The origins of Ettrick Mill can be attributed to the firm of Messrs. James and Henry Brown, who in 1835, started their operations. The mill was subsequently doubled in 1850. Following the death of Mr James Brown in 1852, his sons in 1859 returned to Galashiels where they established a prosperous mill at Buckhom Mill (NT43NE 72). Mr Henry Brown continued on at Ettrick mill. Following his death in 1860, the firm was carried on by his sons until 1883. The firm was awarded a medal at the first Great Exhibition of 1851 and also in various other exhibitions in Europe, America and India.

Motive power came from 3 water wheels, which were supplemented by powerful steam engines capable of working up to 400 hp.

In 1901 the Scottish Co-operative Society became the new owners and used their new capital investment to supply their own needs.

The mill was later rented to DK Colledge of Yarrow Mill in 1949. Working on a commission basis, they produced spun carpet yarns for a west of Scotland manufacturer right up until 1960, when Colledge purchased the mill. Colledge died in 1962. In March 1972 his sons William and James took over the running of the yarn spinning business. In 1980 the work of Ettrick and Yarrow Spinners was transferred to Ettrick Mill where it continued until 1998, when it was forced to close.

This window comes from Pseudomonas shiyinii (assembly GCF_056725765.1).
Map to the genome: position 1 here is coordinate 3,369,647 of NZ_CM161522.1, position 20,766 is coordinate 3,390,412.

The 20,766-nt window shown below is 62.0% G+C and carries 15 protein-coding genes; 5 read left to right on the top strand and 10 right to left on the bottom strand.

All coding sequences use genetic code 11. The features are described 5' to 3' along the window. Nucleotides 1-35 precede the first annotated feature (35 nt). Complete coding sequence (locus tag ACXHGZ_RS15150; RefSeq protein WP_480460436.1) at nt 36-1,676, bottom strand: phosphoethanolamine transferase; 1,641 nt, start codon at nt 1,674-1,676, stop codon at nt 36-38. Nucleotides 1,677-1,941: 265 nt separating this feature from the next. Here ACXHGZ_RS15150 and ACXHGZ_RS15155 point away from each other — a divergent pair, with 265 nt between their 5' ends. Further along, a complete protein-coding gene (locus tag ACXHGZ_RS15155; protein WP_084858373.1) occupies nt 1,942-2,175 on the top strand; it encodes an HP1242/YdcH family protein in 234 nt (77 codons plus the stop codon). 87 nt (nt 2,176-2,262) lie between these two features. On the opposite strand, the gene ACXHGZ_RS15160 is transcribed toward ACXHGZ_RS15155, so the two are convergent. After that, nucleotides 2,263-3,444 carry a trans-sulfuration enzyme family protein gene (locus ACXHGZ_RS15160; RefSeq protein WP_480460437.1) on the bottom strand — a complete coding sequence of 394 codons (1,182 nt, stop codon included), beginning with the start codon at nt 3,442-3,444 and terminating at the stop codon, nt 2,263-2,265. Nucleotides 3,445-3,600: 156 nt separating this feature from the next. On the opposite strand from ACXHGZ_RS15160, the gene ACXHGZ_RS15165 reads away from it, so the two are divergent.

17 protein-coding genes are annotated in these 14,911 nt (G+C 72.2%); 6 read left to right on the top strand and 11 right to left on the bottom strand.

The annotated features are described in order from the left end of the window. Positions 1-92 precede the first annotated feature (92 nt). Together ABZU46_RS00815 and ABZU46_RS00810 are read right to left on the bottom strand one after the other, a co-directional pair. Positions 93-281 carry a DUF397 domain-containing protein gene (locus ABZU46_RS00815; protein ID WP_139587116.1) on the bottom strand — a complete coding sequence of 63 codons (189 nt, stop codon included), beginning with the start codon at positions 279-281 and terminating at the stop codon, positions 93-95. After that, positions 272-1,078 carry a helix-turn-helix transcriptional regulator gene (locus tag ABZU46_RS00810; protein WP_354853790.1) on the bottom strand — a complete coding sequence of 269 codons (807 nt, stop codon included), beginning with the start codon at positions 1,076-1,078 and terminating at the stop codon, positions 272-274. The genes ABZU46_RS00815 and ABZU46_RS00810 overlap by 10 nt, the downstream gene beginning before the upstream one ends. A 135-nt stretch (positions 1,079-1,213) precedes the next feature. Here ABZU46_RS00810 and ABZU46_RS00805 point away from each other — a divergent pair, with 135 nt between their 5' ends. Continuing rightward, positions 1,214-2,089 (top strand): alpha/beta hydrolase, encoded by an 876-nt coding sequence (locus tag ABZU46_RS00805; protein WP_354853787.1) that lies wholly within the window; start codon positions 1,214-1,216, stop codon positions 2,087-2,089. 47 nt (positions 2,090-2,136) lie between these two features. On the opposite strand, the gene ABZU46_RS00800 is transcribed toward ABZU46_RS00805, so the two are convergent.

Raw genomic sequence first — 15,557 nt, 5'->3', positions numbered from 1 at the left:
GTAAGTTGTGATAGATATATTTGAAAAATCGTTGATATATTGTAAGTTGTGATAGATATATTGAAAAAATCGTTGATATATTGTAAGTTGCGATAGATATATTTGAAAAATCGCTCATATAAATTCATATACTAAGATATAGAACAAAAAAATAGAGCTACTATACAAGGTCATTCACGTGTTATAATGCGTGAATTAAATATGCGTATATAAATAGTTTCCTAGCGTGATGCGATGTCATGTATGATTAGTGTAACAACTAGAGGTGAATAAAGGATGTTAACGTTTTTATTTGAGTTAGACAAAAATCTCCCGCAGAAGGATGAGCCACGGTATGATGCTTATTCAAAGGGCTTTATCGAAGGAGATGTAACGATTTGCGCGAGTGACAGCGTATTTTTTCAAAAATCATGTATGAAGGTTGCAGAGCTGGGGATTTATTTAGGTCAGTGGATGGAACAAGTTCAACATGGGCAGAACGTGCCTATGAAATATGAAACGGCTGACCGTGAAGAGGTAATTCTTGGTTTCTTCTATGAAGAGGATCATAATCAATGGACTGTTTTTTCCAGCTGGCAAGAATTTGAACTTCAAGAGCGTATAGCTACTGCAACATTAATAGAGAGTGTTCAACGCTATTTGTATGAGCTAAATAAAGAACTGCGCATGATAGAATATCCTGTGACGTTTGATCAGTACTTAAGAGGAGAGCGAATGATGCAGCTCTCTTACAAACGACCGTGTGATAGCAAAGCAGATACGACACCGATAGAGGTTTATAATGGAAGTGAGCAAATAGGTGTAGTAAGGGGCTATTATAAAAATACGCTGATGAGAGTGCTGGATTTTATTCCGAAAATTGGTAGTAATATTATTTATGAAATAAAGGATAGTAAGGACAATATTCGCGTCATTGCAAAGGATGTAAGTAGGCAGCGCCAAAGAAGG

Information taken from 'The Little Guide to Selkirk Mills', c. 2000.

During March 1999, RCAHMS in order to enhance and augment the holdings of the National Monuments Record conducted a photographic survey of Ettrick Mill. At the time of this survey Ettrick Mill was largely disused and standing empty.

Visited by RCAHMS (MKO), March 1999.

Ettrick Mill, since 1997, has been in the hands of the Galashiels based Scottish Border Enterprise Council. They have made the main handsome structure both wind and water tight. They are now, during winter 2000/2001, in the process of finding likely tenants to occupy portions of the mill. There have also been suggestions/rumours that the Scottish Border Council Library Headquarters may occupy a portion of this mill.

Information from RCAHMS (DHR), January 2001.

Site Management (20 November 2008)

Shed to North-East of main mill, circa 1880-90, excluding large modern extension. 2 blocks of North-lit sheds, later united by sheet-metal-clad shed which now appears to be demolished. High parapet walls, with round-arched windows and doors to Southern-most 8 bay block (perhaps for wool scouring, given the louvred ventilator). North block (perhaps weaving shed') blind 12-bay, 8 bays set back behind later lean-to additions. Small building in re-entrant perhaps an engine house. Slate roofs with North-East-facing skylights.